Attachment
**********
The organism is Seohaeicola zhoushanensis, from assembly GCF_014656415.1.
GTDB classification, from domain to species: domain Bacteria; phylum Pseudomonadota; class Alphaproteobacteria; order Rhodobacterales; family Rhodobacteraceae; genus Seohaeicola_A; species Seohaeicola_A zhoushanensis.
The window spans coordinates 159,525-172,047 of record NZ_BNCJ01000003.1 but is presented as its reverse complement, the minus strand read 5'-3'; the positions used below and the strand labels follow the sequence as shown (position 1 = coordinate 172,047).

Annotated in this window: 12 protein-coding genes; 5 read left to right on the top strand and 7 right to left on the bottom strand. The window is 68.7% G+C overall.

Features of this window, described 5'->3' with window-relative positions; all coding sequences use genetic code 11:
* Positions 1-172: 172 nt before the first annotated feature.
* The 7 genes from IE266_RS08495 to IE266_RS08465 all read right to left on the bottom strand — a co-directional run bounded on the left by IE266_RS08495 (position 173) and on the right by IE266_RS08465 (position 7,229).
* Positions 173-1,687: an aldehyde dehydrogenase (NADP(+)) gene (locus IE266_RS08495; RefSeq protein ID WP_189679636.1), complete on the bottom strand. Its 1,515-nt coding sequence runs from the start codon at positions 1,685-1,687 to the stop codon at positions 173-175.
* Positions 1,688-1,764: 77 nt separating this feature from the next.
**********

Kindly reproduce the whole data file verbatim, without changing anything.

The organism is Seohaeicola zhoushanensis, from assembly GCF_014656415.1.
GTDB classification, from domain to species: domain Bacteria; phylum Pseudomonadota; class Alphaproteobacteria; order Rhodobacterales; family Rhodobacteraceae; genus Seohaeicola_A; species Seohaeicola_A zhoushanensis.
The window spans coordinates 159,525-172,047 of record NZ_BNCJ01000003.1 but is presented as its reverse complement, the minus strand read 5'-3'; the positions used below and the strand labels follow the sequence as shown (position 1 = coordinate 172,047).

Annotated in this window: 12 protein-coding genes; 5 read left to right on the top strand and 7 right to left on the bottom strand. The window is 68.7% G+C overall.

Features of this window, described 5'->3' with window-relative positions; all coding sequences use genetic code 11:
* Positions 1-172: 172 nt before the first annotated feature.
* The 7 genes from IE266_RS08495 to IE266_RS08465 all read right to left on the bottom strand — a co-directional run bounded on the left by IE266_RS08495 (position 173) and on the right by IE266_RS08465 (position 7,229).
* Positions 173-1,687: an aldehyde dehydrogenase (NADP(+)) gene (locus IE266_RS08495; RefSeq protein ID WP_189679636.1), complete on the bottom strand. Its 1,515-nt coding sequence runs from the start codon at positions 1,685-1,687 to the stop codon at positions 173-175.
* Positions 1,688-1,764: 77 nt separating this feature from the next.